Figures show thatNorthern Irelandalso has the lowest share of electricity that is produced from renewable energy sources — 1·9 % compared to the EU average of 13·7 %. However, there is no obvious additional funding to meet the objective of increasing the use of renewable energy sources.
The Executive state that climate change and rising fossil-fuel prices have focused attention on finding renewable energy sources. Again, the supply figures give no evidence of that.
The most disappointing aspect of the figures is that nothing was included for the renewal of the Reconnect grants. The decision to abolish them and the change in building regulations sound the death knell for many small businesses in Northern Ireland. Over the past two years, DETI has encouraged firms to develop skills in the installation of renewable energy systems. Its staff were encouraged to take courses, which were funded by the Department, at the RenewableEnergyInstallerAcademy. More than 800 installers completed those courses. That meant that an industry that was based in new technology was evolving and students were developing skills that were increasingly in demand, North and South.
However, that developing industry depended on a demand for microgeneration systems. The end of the Reconnect grants and the Minister of Finance and Personnel’s decision to amend building regulations have destroyed that demand. The installers rightly feel betrayed. They argued that they had been let down by the Government and that they wasted time and money in acquiring those skills, only to find no demand for them. Some of the installers even said that they would be forced out of business if the Reconnect grants, or similar support, were not made available immediately.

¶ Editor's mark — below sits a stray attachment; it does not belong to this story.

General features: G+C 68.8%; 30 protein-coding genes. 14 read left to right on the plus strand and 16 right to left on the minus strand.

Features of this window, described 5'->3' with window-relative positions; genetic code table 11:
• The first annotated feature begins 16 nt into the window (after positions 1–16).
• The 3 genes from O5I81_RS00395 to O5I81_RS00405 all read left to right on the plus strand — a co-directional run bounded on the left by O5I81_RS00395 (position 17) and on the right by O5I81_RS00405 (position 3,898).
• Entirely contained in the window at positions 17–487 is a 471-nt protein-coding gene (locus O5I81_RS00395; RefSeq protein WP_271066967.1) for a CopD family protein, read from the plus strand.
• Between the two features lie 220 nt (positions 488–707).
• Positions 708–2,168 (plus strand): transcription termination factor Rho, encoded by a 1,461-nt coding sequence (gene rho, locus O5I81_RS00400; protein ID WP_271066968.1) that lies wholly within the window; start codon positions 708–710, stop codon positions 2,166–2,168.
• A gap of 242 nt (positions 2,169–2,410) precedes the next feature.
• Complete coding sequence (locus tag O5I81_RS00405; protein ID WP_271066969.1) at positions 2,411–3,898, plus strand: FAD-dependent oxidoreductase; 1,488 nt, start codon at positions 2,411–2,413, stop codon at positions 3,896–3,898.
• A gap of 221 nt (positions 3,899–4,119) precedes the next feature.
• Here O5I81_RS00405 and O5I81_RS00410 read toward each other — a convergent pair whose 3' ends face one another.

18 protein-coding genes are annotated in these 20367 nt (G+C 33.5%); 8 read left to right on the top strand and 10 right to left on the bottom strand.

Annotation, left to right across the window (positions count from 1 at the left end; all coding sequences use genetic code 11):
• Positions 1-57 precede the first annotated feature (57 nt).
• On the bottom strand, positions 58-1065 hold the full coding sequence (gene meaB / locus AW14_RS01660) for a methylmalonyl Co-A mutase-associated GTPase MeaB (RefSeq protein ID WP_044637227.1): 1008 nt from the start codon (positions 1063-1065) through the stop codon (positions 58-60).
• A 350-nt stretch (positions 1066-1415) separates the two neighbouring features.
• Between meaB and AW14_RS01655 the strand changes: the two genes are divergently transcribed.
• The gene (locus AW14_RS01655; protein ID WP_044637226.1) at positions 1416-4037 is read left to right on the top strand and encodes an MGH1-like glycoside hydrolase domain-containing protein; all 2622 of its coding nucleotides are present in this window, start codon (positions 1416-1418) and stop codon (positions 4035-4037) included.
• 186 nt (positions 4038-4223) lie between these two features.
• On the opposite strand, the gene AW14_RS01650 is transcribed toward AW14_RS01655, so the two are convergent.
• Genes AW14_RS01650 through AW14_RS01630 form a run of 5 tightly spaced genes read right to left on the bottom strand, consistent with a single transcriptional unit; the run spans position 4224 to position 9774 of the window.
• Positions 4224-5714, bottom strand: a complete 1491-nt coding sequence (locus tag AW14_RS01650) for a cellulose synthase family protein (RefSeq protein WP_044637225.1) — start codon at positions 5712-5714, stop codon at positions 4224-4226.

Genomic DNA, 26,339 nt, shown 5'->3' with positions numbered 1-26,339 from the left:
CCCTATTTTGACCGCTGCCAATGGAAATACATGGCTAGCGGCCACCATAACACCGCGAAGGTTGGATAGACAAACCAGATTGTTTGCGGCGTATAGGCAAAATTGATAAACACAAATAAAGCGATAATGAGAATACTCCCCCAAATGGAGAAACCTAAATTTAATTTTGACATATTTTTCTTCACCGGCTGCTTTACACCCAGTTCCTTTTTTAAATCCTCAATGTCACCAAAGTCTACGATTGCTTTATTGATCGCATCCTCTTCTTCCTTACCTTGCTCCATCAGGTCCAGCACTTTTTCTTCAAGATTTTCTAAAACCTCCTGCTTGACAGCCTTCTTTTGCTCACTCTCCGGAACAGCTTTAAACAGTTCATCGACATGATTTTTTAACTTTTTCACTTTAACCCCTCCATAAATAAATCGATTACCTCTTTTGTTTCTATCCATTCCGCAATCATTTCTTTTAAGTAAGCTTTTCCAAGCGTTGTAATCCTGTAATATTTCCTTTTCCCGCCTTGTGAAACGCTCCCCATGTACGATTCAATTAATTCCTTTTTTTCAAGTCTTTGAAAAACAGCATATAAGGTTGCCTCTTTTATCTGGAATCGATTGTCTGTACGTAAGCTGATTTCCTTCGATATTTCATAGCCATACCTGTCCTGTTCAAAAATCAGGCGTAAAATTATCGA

The decision runs counter to the Executive’s claim that they intend to encourage growth in our indigenous private sector. Northern Irelandis losing small businesses that could develop into much larger ones. That is a betrayal of everyone that is involved in the renewable energy scheme, and I appeal to the Minister of Finance and Personnel to find a way to support the installers. We cannot afford to lose a large number of small businesses that are at the cutting edge of technology.
The Executive claim to be concerned about climate change, but the policies that they intend to implement will have a detrimental effect on the environment. The Executive claim to be green, and to support sustainability, but there is nothing in the Budget to substantiate those claims. In fact, all the evidence is to the contrary. The abolition of Reconnect grants to small renewable energy systems and the reduction in the percentage of the Department for Regional Development’s budget for public transport, together with the Minister of Finance and Personnel’s recent decision to change building regulations so that the inclusion of renewables in new buildings is no longer mandatory have totally negated the Executive’s claim to support sustainability.